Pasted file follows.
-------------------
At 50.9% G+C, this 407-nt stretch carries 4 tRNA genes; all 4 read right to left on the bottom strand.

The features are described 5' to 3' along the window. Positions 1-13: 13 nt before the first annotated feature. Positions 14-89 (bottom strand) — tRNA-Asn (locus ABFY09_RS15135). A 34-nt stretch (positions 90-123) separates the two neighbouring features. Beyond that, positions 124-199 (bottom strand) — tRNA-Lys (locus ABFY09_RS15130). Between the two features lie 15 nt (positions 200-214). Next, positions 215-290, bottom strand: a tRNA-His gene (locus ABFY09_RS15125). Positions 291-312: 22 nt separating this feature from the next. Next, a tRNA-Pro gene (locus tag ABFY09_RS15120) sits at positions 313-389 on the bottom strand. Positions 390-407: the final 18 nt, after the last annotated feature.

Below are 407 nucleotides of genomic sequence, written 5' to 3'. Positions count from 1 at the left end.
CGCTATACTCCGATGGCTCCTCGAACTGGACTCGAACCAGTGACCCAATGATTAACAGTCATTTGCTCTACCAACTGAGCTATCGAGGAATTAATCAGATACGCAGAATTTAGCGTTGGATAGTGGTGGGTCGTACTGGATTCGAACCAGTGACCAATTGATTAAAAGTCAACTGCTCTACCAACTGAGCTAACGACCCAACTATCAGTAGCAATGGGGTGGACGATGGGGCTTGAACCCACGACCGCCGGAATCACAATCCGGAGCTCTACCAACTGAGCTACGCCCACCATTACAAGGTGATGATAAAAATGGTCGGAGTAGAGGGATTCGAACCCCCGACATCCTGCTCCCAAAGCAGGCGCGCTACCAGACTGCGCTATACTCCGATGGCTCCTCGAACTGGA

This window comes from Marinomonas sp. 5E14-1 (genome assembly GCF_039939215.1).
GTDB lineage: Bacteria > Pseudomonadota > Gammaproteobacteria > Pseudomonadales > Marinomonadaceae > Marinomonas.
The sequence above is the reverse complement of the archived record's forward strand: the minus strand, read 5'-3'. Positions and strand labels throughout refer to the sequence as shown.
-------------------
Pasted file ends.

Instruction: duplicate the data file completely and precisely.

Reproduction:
At 50.9% G+C, this 407-nt stretch carries 4 tRNA genes; all 4 read right to left on the bottom strand.

The features are described 5' to 3' along the window. Positions 1-13: 13 nt before the first annotated feature. Positions 14-89 (bottom strand) — tRNA-Asn (locus ABFY09_RS15135). A 34-nt stretch (positions 90-123) separates the two neighbouring features. Beyond that, positions 124-199 (bottom strand) — tRNA-Lys (locus ABFY09_RS15130). Between the two features lie 15 nt (positions 200-214). Next, positions 215-290, bottom strand: a tRNA-His gene (locus ABFY09_RS15125). Positions 291-312: 22 nt separating this feature from the next. Next, a tRNA-Pro gene (locus tag ABFY09_RS15120) sits at positions 313-389 on the bottom strand. Positions 390-407: the final 18 nt, after the last annotated feature.

Below are 407 nucleotides of genomic sequence, written 5' to 3'. Positions count from 1 at the left end.
CGCTATACTCCGATGGCTCCTCGAACTGGACTCGAACCAGTGACCCAATGATTAACAGTCATTTGCTCTACCAACTGAGCTATCGAGGAATTAATCAGATACGCAGAATTTAGCGTTGGATAGTGGTGGGTCGTACTGGATTCGAACCAGTGACCAATTGATTAAAAGTCAACTGCTCTACCAACTGAGCTAACGACCCAACTATCAGTAGCAATGGGGTGGACGATGGGGCTTGAACCCACGACCGCCGGAATCACAATCCGGAGCTCTACCAACTGAGCTACGCCCACCATTACAAGGTGATGATAAAAATGGTCGGAGTAGAGGGATTCGAACCCCCGACATCCTGCTCCCAAAGCAGGCGCGCTACCAGACTGCGCTATACTCCGATGGCTCCTCGAACTGGA

This window comes from Marinomonas sp. 5E14-1 (genome assembly GCF_039939215.1).
GTDB lineage: Bacteria > Pseudomonadota > Gammaproteobacteria > Pseudomonadales > Marinomonadaceae > Marinomonas.
The sequence above is the reverse complement of the archived record's forward strand: the minus strand, read 5'-3'. Positions and strand labels throughout refer to the sequence as shown.